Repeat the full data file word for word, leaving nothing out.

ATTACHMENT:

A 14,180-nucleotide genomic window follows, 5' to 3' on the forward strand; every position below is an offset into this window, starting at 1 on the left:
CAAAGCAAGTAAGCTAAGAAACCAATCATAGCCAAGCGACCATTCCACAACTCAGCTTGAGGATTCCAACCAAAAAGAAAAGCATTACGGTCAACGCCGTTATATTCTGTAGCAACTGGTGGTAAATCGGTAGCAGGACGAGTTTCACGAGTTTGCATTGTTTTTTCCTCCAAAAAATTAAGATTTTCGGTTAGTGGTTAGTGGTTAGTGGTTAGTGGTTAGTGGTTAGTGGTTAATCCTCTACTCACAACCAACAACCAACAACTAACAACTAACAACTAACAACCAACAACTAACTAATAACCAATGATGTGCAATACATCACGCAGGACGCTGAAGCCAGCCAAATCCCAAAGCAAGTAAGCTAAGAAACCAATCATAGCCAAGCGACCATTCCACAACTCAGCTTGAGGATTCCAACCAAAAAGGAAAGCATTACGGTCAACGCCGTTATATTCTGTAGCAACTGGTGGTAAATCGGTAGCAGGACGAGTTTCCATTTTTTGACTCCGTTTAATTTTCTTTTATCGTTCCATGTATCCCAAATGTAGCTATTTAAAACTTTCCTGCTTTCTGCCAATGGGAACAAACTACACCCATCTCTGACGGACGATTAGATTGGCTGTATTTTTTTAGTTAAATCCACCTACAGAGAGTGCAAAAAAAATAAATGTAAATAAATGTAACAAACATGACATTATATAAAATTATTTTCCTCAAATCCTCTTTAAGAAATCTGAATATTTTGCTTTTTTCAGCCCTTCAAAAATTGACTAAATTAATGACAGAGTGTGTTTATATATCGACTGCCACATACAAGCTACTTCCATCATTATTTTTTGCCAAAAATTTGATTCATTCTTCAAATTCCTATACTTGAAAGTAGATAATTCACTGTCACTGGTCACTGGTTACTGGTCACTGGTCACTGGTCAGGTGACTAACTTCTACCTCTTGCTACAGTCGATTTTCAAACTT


A 14,180-nucleotide genomic window follows, 5' to 3' on the forward strand; every position below is an offset into this window, starting at 1 on the left:
CAAAGCAAGTAAGCTAAGAAACCAATCATAGCCAAGCGACCATTCCACAACTCAGCTTGAGGATTCCAACCAAAAAGAAAAGCATTACGGTCAACGCCGTTATATTCTGTAGCAACTGGTGGTAAATCGGTAGCAGGACGAGTTTCACGAGTTTGCATTGTTTTTTCCTCCAAAAAATTAAGATTTTCGGTTAGTGGTTAGTGGTTAGTGGTTAGTGGTTAGTGGTTAGTGGTTAATCCTCTACTCACAACCAACAACCAACAACTAACAACTAACAACTAACAACCAACAACTAACTAATAACCAATGATGTGCAATACATCACGCAGGACGCTGAAGCCAGCCAAATCCCAAAGCAAGTAAGCTAAGAAACCAATCATAGCCAAGCGACCATTCCACAACTCAGCTTGAGGATTCCAACCAAAAAGGAAAGCATTACGGTCAACGCCGTTATATTCTGTAGCAACTGGTGGTAAATCGGTAGCAGGACGAGTTTCCATTTTTTGACTCCGTTTAATTTTCTTTTATCGTTCCATGTATCCCAAATGTAGCTATTTAAAACTTTCCTGCTTTCTGCCAATGGGAACAAACTACACCCATCTCTGACGGACGATTAGATTGGCTGTATTTTTTTAGTTAAATCCACCTACAGAGAGTGCAAAAAAAATAAATGTAAATAAATGTAACAAACATGACATTATATAAAATTATTTTCCTCAAATCCTCTTTAAGAAATCTGAATATTTTGCTTTTTTCAGCCCTTCAAAAATTGACTAAATTAATGACAGAGTGTGTTTATATATCGACTGCCACATACAAGCTACTTCCATCATTATTTTTTGCCAAAAATTTGATTCATTCTTCAAATTCCTATACTTGAAAGTAGATAATTCACTGTCACTGGTCACTGGTTACTGGTCACTGGTCACTGGTCAGGTGACTAACTTCTACCTCTTGCTACAGTCGATTTTCAAACTT